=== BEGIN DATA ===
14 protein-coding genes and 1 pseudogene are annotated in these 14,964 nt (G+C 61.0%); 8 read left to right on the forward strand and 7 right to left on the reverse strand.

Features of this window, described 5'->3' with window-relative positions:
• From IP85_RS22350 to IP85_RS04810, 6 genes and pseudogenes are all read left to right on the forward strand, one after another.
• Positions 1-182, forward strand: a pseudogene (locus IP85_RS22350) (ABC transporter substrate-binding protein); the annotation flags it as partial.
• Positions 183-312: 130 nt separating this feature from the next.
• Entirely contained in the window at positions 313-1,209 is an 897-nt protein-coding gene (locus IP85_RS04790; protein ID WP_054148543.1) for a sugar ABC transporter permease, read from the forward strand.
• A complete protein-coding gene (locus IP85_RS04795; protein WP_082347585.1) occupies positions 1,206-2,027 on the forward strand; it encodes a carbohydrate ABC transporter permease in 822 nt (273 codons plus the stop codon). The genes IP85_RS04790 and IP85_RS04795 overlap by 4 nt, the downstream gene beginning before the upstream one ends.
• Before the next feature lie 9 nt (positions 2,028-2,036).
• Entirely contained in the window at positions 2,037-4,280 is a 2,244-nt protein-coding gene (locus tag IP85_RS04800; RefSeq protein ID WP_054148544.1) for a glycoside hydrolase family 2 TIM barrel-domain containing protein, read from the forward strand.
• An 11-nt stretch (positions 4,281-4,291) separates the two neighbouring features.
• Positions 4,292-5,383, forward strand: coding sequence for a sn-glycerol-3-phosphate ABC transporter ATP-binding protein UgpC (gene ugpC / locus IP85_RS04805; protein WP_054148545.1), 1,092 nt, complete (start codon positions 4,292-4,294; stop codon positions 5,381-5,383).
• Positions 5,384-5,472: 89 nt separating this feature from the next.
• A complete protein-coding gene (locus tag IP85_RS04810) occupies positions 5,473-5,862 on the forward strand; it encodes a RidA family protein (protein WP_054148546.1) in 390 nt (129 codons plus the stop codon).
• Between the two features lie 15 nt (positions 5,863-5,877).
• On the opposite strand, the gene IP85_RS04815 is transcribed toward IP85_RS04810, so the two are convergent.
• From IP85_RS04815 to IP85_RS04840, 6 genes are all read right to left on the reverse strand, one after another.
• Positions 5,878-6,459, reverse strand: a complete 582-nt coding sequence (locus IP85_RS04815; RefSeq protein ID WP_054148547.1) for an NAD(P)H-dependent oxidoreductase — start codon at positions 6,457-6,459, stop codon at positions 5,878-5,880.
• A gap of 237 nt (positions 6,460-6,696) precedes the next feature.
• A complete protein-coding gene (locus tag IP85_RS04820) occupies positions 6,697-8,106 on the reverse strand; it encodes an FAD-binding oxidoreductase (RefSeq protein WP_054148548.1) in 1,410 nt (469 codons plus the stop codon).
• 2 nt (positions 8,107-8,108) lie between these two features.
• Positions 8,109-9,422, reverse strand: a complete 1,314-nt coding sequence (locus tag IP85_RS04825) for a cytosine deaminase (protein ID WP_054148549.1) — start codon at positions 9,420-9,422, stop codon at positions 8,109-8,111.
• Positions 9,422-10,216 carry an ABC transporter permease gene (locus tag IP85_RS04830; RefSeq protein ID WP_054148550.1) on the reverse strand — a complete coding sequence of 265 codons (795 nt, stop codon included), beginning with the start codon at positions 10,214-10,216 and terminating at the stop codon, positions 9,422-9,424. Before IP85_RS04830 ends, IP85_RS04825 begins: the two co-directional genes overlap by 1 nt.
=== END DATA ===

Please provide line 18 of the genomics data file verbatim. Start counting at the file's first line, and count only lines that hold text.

• A gap of 237 nt (positions 6,460-6,696) precedes the next feature.